I seem to recall hearing that the Hawthorne Effect could just as well be that people are more productive at the beginning of the week. Productivity experiments should not be on a weekly schedule.


- Biases and heuristics are both priors, but they are particular kinds of priors. The former mostly refers to priors which systematically slightly shift our thinking away from the truth and on which we can only counteract by self-reflection. The latter is a prior which we consciously choose which is very rule-like and probably overly general.

- Aumann's agreement theorem assumes that all actors are perfect Bayesian actors and have plenty of time to talk to each other. Since goals and values are not preprogrammed (unlike needs), it follows that they can update on these things as well, if one party convinces the other one of better goals and values for maintaining/achieving their needs. Unless I'm overlooking something, it must assume that the actors have the same needs.


I'm confused with the "goals and "values" terminology, I've never once heard of these terms in this area of research. Aumann's agreement theorem simple: two agents with common priors cannot agree to disagree if their posterior beliefs are common knowledge.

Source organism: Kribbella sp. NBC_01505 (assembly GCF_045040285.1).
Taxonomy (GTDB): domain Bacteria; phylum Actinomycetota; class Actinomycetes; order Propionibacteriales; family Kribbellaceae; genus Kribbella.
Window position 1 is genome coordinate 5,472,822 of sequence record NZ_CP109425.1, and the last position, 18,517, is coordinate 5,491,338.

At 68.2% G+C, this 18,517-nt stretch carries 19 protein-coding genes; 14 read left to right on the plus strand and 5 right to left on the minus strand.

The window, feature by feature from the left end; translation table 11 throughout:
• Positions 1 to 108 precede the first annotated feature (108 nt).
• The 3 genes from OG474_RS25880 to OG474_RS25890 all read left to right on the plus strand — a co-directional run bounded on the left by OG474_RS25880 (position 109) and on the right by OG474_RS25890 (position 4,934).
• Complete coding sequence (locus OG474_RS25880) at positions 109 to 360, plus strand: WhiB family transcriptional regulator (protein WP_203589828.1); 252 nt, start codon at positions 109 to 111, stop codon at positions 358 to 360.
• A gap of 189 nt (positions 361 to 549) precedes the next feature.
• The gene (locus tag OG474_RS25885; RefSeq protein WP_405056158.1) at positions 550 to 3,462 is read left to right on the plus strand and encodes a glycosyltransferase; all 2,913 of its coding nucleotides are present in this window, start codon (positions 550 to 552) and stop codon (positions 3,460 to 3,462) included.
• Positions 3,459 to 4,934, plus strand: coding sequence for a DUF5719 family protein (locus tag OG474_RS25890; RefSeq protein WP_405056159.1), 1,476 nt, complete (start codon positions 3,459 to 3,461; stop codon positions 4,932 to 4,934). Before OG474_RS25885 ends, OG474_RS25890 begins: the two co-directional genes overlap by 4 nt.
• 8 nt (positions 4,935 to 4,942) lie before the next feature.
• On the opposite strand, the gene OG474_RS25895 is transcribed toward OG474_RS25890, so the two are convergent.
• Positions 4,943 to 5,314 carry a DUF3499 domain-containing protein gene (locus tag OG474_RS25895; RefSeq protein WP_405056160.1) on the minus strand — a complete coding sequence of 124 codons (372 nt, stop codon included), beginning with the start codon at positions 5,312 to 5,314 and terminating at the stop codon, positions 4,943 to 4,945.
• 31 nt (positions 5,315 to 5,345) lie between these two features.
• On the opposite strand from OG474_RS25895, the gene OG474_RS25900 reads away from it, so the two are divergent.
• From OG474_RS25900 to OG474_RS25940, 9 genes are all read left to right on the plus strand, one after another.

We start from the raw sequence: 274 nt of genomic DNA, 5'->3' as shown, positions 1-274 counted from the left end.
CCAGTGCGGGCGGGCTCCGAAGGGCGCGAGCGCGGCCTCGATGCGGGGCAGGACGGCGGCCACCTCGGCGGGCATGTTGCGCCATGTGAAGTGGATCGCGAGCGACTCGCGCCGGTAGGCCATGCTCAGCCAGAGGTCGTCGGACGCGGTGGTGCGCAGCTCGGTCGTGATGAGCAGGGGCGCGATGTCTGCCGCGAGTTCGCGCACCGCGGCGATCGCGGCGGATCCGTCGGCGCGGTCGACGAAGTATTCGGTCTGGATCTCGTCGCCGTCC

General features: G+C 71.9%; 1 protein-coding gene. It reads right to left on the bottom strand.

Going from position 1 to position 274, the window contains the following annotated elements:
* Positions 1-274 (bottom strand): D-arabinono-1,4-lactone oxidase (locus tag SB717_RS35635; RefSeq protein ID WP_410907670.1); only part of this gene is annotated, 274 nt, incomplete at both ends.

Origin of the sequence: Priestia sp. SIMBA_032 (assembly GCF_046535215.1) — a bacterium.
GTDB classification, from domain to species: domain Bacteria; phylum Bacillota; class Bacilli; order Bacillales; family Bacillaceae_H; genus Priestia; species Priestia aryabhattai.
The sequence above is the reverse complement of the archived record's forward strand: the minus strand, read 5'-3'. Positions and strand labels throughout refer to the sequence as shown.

Beliefs are common knowledge if I know that you know that I know .... (and so) on that something is true. This occurs anytime there is trade between two agents, such as in stock markets. If I can see that you can see that this is the price we're trading at, then the traded price is common knowledge.

One of the curious implications of this theorem is that no rational agent in any market would ever agree to trade with another rational agent.

So Aumann's agreement theorem is really a warning against applying game theory to every scenario. Specifically, the common prior assumption limits the usefulness of game theory in real settings. He makes no mention of "goals" or "values", only the assumptions that the priors beliefs of the two agents are the same and their posteriors are common knowledge.

In the context of the article, disagreement means either: 1) one of you is not Bayesian rational or cannot update probabilities properly (bounded rationality) or 2) both of you must have different priors (subjective beliefs).

Both points are likely to be the case in reality, although we dislike the the second point since once we begin to entertain the idea that agents have subjective priors, you can rationalize anything and "anything goes".